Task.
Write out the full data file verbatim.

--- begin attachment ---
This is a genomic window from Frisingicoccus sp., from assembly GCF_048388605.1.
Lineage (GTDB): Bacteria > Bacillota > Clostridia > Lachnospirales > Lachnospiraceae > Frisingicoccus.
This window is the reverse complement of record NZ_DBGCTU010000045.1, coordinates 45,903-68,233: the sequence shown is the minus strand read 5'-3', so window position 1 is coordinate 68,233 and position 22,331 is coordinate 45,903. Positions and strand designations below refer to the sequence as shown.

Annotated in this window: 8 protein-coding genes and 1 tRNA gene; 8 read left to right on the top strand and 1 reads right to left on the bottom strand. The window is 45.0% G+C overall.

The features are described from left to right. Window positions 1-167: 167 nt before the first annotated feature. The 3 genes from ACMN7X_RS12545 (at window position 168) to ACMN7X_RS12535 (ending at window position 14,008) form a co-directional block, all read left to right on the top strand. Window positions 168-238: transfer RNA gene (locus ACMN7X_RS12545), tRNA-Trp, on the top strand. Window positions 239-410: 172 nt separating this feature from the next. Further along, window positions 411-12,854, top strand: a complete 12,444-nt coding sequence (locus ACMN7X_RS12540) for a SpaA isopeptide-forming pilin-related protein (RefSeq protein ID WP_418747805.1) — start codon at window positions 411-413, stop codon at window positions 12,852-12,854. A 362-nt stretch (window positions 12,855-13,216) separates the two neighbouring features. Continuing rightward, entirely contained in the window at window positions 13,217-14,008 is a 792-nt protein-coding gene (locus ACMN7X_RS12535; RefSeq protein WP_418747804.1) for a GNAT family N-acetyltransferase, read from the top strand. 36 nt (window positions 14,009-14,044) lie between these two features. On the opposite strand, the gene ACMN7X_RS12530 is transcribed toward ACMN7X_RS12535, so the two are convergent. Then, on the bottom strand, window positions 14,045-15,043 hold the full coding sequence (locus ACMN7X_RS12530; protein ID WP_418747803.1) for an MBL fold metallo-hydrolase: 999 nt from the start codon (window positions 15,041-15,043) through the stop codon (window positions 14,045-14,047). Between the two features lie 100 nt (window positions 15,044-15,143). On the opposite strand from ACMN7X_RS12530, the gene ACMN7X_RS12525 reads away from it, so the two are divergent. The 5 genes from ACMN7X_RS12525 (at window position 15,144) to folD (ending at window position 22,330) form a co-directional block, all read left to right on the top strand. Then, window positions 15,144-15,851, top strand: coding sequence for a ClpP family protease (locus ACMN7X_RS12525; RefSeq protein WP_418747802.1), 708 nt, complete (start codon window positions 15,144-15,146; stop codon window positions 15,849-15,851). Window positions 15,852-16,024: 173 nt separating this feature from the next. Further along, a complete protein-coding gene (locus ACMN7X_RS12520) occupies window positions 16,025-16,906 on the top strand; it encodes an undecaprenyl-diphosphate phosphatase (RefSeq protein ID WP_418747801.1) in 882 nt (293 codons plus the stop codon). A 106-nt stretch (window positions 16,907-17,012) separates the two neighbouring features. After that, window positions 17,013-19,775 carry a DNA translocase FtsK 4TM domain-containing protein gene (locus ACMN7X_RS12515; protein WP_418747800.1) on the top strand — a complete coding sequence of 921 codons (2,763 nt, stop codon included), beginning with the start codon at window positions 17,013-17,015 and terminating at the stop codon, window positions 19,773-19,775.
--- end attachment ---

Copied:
This is a genomic window from Frisingicoccus sp., from assembly GCF_048388605.1.
Lineage (GTDB): Bacteria > Bacillota > Clostridia > Lachnospirales > Lachnospiraceae > Frisingicoccus.
This window is the reverse complement of record NZ_DBGCTU010000045.1, coordinates 45,903-68,233: the sequence shown is the minus strand read 5'-3', so window position 1 is coordinate 68,233 and position 22,331 is coordinate 45,903. Positions and strand designations below refer to the sequence as shown.

Annotated in this window: 8 protein-coding genes and 1 tRNA gene; 8 read left to right on the top strand and 1 reads right to left on the bottom strand. The window is 45.0% G+C overall.

The features are described from left to right. Window positions 1-167: 167 nt before the first annotated feature. The 3 genes from ACMN7X_RS12545 (at window position 168) to ACMN7X_RS12535 (ending at window position 14,008) form a co-directional block, all read left to right on the top strand. Window positions 168-238: transfer RNA gene (locus ACMN7X_RS12545), tRNA-Trp, on the top strand. Window positions 239-410: 172 nt separating this feature from the next. Further along, window positions 411-12,854, top strand: a complete 12,444-nt coding sequence (locus ACMN7X_RS12540) for a SpaA isopeptide-forming pilin-related protein (RefSeq protein ID WP_418747805.1) — start codon at window positions 411-413, stop codon at window positions 12,852-12,854. A 362-nt stretch (window positions 12,855-13,216) separates the two neighbouring features. Continuing rightward, entirely contained in the window at window positions 13,217-14,008 is a 792-nt protein-coding gene (locus ACMN7X_RS12535; RefSeq protein WP_418747804.1) for a GNAT family N-acetyltransferase, read from the top strand. 36 nt (window positions 14,009-14,044) lie between these two features. On the opposite strand, the gene ACMN7X_RS12530 is transcribed toward ACMN7X_RS12535, so the two are convergent. Then, on the bottom strand, window positions 14,045-15,043 hold the full coding sequence (locus ACMN7X_RS12530; protein ID WP_418747803.1) for an MBL fold metallo-hydrolase: 999 nt from the start codon (window positions 15,041-15,043) through the stop codon (window positions 14,045-14,047). Between the two features lie 100 nt (window positions 15,044-15,143). On the opposite strand from ACMN7X_RS12530, the gene ACMN7X_RS12525 reads away from it, so the two are divergent. The 5 genes from ACMN7X_RS12525 (at window position 15,144) to folD (ending at window position 22,330) form a co-directional block, all read left to right on the top strand. Then, window positions 15,144-15,851, top strand: coding sequence for a ClpP family protease (locus ACMN7X_RS12525; RefSeq protein WP_418747802.1), 708 nt, complete (start codon window positions 15,144-15,146; stop codon window positions 15,849-15,851). Window positions 15,852-16,024: 173 nt separating this feature from the next. Further along, a complete protein-coding gene (locus ACMN7X_RS12520) occupies window positions 16,025-16,906 on the top strand; it encodes an undecaprenyl-diphosphate phosphatase (RefSeq protein ID WP_418747801.1) in 882 nt (293 codons plus the stop codon). A 106-nt stretch (window positions 16,907-17,012) separates the two neighbouring features. After that, window positions 17,013-19,775 carry a DNA translocase FtsK 4TM domain-containing protein gene (locus ACMN7X_RS12515; protein WP_418747800.1) on the top strand — a complete coding sequence of 921 codons (2,763 nt, stop codon included), beginning with the start codon at window positions 17,013-17,015 and terminating at the stop codon, window positions 19,773-19,775.